Tag Archive for Expatriates

Beware: Expatriates Who Have Lived Offshore For Long Periods of Time

Maurice Glazer

As a follow-up to my post on listening to Foreign individuals who sell investments off shore but do not know United States Tax Law, I would like to say that there are many individuals who live off shore and have never filed tax returns. The issue is that if an individual owes Federal Tax in excess of $50,000 they could lose their United States passport. Many people who say they never owed that much Read more

FATCA 2015 Roundup: It’s All Serious Business!

TaxConnections Member Manasa Nadig

A lot has been written about the Foreign Account Tax Compliance Act {FATCA} in the past year. As this year comes to a close and I write up this post, I wanted to give you all, my dear readers a synopsis at your finger-tips, a round-up, if you will of some major FATCA events for 2015:

1. FBAR Deadlines Changed:

On July 31, 2015 President Obama signed the Surface Transportation and Veterans Health Care Choice Improvement Act of 2015 into law, which modified the due date of several key forms for Americans with foreign income and Americans living abroad. That includes the Report of Foreign Bank and Financial Accounts, or Form 114, colloquially known as the FBAR.

Any U.S. person with a financial interest in, or signatory authority over, foreign financial accounts must file the FBAR, if at any time, the aggregate value of their relevant foreign account or accounts exceeds $10,000. An account over Read more

Good To Know… Part 1 – From Larry Stolberg, CPA, CA

Larry Stolberg - 11-20-15

Short Blog Posts In One Location…

◊ U.S. Tax withholding for Canadians
Make sure you have the correct amount withheld from US income received. Generally amounts withheld in excess of treaty rates  will not be creditable in Canada. In order to get the a refund from the IRS, you will need to file a U.S. 1040NR return and apply for an ITIN (individual taxpayer identification number) with the ITIN office.
Waiver forms such as the W8BEN should be submitted  to the payor prior to the anticipated receipt of any US income to ensure the lower treaty rate (which could be 0%, 5%, 10% or 15%) in lieu of the US IRS code withholding rate of 30%. Interest, dividends, royalties, pension are usually the types of income  that are overlooked. Read more

New Proposed Regulations 2801 For Covered Gifts/Bequests From Expatriates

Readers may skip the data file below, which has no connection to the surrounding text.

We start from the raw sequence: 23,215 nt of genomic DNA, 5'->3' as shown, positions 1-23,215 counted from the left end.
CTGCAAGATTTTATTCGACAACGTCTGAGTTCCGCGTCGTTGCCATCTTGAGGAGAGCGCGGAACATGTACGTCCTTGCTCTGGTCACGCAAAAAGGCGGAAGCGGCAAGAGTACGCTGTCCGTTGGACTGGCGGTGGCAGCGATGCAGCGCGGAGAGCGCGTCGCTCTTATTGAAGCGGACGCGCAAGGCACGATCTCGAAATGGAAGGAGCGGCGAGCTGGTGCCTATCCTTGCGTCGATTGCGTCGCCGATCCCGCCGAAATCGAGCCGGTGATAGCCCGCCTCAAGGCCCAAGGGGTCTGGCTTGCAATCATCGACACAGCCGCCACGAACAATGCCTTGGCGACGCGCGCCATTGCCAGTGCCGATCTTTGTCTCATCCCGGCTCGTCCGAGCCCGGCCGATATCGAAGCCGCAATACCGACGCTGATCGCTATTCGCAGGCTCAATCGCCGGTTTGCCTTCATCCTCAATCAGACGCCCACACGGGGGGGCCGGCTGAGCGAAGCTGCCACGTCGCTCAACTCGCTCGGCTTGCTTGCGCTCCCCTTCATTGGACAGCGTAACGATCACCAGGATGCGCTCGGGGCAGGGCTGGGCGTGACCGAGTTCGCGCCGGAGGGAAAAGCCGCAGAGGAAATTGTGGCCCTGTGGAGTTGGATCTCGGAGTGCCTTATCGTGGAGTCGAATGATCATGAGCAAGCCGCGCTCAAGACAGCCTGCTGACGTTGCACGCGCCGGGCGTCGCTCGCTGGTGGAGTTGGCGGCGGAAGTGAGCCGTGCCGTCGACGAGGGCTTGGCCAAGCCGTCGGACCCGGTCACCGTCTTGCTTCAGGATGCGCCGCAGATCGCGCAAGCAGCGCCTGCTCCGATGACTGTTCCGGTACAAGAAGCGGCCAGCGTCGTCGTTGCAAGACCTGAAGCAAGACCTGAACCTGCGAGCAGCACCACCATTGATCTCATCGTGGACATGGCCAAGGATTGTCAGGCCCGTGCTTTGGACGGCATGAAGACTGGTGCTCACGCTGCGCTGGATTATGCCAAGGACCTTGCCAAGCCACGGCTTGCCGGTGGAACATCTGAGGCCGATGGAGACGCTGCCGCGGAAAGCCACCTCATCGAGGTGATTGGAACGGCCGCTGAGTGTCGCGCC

Larry Stolberg - 11-9-15

U.S. citizens or long term residents who are covered expatriates who gift property during  their lifetime or have bequeathed property upon their death, to a U.S. citizen or U.S.  resident will cause the recipient of the gift to pay gift tax to the extent that the taxable gift exceeds the annual exemption. For 2015, the annual exemption is $14K. For this purpose, resident is one who is domiciled in the United States.
There are also similar rules or application where the recipient is a U.S. trust. Recipients of a “covered gift” or of a “covered bequest” who are charities are exempt from paying the gift tax.

Therefore any U.S. citizen or long-term resident who has expatriated under S877 of the IRS Code AND who is classified as a “covered expatriate” under S877A of the IRS Code will cause the recipient to pay this tax. The tax Read more

Foreign Earned Income Exclusion – Timing is Everything!

Pallav Acharya

Not many U.S. expatriates realize that the foreign earned income exclusion is an election and is not automatic. In a recent tax court Nancy McDonald learnt this in a painful way when her exclusion was denied. Nancy McDonald V. Commissioner TC Memo 2015-169.

IRC Section 911(a) provides that a qualified individual may elect to exclude from gross income the foreign earned income of such individual. To qualify for the foreign earned income exclusion (FEIE), the taxpayer must satisfy a three-part test:

1. Taxpayer must be a U.S. citizen who is a bona fide resident of a foreign country for an entire taxable year or physically present in a foreign country during at least 330 days out of a 12-month period, sec. 911(d)(1); Read more

Spotlight On Expatriate Tax Experts – September 21st 2015 – Internet Tax Summit